OSI-Baltimore sadly notes the passing of Avis Ransom, a 2002 Community Fellow, whose program, Income and Equality for All, sought to engage low wage and unemployed citizens in the process of creating and implementing innovative workforce solutions including worker cooperatives to increase their economic stability.
An anti-racism consultant and workshop facilitator for Baltimore Racial Justice Action, Avis was also board member for the Job Opportunities Task Force, the Baltimore Algebra Project, and Baltimore Workforce Investment Board, and a member of the Coordinating Committee for the Baltimore Black Worker Center. She was, by all accounts, a force – both as a mentor and as a member of her communities – who influenced, touched, and inspired many, including OSI-Baltimore Director Danielle Torain.
“For me, and for so many, Avis was a teacher and mentor, a fierce champion and protector, a way-maker, spirit guide and tireless advocate for a racially just and liberated future,” said Torain. “Avis’ transition is such a profound loss for our community and for Baltimore. But I am certain that she rests in peace knowing that she’s made such a deep and lasting impression on countless people, young and old. We will all continue to carry her legacy, vision, and teachings with pride, determination, and the same perseverance and commitment that she modeled till the very end. Avis, from the bottom of my heart, thank you.”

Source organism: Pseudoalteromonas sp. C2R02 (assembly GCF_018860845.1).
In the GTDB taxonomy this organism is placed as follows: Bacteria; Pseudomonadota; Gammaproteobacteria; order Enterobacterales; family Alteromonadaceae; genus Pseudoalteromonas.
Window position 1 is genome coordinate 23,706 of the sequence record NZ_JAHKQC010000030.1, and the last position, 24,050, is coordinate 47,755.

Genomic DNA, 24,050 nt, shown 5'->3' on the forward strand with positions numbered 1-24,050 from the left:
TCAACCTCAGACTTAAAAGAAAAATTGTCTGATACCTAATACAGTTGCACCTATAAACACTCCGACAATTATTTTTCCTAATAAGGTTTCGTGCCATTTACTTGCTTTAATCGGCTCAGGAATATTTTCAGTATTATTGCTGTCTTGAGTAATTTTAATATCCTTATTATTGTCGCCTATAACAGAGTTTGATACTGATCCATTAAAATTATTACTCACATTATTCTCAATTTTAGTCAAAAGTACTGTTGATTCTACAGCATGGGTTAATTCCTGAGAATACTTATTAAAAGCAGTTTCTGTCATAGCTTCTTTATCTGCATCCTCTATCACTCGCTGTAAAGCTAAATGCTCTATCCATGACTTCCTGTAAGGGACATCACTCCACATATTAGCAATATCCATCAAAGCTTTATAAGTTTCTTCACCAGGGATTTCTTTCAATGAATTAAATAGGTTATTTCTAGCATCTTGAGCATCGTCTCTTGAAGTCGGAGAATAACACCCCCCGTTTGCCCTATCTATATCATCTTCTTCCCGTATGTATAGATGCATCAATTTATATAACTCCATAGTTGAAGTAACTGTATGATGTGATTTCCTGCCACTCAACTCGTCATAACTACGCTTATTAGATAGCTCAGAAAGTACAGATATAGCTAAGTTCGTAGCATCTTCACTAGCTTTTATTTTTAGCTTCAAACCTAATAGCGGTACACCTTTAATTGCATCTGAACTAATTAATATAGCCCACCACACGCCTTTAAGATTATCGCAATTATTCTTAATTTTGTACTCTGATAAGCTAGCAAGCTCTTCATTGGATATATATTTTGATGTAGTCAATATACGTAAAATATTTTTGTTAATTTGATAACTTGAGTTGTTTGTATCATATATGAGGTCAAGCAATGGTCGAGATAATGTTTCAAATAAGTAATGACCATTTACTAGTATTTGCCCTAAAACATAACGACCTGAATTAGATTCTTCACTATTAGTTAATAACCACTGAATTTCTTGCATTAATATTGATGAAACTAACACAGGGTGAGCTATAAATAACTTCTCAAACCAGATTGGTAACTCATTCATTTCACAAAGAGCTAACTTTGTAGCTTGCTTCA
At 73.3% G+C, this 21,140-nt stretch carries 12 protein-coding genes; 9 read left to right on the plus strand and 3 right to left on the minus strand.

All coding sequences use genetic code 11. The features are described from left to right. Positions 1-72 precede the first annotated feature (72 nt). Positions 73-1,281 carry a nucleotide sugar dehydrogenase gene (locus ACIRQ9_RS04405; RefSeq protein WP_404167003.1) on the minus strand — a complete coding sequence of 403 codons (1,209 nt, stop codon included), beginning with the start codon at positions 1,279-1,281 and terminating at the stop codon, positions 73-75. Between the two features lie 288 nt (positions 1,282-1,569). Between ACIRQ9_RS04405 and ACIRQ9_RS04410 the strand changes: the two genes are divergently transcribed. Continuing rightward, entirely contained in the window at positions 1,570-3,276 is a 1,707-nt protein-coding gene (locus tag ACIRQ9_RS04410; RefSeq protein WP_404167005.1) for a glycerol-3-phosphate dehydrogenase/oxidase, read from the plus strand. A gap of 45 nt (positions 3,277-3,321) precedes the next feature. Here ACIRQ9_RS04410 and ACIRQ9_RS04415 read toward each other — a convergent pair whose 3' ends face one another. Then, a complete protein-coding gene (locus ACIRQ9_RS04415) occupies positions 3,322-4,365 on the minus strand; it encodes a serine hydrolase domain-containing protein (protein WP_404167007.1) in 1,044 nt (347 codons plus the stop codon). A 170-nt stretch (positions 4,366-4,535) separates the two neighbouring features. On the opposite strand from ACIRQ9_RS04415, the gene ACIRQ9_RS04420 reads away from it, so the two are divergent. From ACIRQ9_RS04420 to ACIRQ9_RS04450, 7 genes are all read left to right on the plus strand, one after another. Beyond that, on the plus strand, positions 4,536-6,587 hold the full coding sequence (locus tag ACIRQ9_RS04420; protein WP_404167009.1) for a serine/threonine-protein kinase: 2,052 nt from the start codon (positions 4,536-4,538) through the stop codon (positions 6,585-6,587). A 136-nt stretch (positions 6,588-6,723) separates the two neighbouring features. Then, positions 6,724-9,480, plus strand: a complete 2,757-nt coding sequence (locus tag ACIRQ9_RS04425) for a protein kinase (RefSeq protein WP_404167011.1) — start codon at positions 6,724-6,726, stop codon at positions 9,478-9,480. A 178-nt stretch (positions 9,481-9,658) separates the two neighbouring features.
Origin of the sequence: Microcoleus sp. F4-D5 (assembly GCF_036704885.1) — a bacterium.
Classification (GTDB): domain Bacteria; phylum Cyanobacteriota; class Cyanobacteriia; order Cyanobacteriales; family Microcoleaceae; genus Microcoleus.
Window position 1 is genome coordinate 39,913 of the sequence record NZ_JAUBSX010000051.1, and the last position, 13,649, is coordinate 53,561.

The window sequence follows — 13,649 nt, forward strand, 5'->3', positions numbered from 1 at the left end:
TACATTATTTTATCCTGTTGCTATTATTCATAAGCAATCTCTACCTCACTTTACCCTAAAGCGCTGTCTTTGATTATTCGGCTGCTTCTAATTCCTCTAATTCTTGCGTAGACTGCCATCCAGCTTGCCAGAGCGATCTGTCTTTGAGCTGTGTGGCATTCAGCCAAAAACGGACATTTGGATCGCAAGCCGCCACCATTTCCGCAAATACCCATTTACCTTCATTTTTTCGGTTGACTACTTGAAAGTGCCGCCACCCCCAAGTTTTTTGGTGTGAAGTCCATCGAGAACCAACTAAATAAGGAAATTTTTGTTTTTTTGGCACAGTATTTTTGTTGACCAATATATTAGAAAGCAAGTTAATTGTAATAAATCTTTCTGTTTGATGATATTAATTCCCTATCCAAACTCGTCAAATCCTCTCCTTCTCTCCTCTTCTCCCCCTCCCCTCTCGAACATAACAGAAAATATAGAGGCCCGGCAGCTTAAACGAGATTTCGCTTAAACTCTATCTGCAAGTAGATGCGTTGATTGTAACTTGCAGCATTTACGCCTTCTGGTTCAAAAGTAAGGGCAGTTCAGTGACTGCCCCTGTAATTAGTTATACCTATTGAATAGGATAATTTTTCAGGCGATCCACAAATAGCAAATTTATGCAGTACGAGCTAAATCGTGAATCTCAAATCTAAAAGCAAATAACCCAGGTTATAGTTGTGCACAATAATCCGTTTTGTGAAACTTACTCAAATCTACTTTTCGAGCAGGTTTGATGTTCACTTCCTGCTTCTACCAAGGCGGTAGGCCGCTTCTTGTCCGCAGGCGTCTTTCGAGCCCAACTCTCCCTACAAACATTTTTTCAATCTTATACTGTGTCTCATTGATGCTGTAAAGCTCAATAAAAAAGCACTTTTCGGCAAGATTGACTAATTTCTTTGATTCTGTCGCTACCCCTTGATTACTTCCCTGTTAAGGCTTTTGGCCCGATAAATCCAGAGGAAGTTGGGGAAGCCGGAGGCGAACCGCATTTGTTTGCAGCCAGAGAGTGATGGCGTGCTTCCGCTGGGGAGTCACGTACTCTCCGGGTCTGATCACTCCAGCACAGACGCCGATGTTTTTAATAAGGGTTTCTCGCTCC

OSI-Baltimore Community Fellow shared tributes to Ransom on the Fellows listserv.
“She was a giant, and I benefited enormously from her example and her advice,” said 2007 Fellow Miriam Avins, who worked with Avis on the Baltimore Sustainability Commission. “She is leaving a hole on the Commission and in Baltimore – and a wonderful legacy through BRJA and in many other ways.”
“She provided mentoring for me years ago and helped me develop professionally and personally,” said 2002 Fellow Jacqueline Robarge, founder of Power Inside. “Her brilliance, wisdom, and commitment to justice will be truly missed!”
Cinder Hypki, a member of the first cohort of OSI Fellows, in 1998, said Avis was “one of the most remarkable people I’ve met here in the past 30 years.” She expressed gratitude for Ransom’s BRJA teaching and example. “That training so influenced my life’s path as a white person. It is another reason to love my city, knowing that she is here and will live on in her teachings.”
Pamela King, Direct of OSI’s Community Fellows Program added a tribute of her own: “She was a trailblazer and we are all better for her contributions to community.”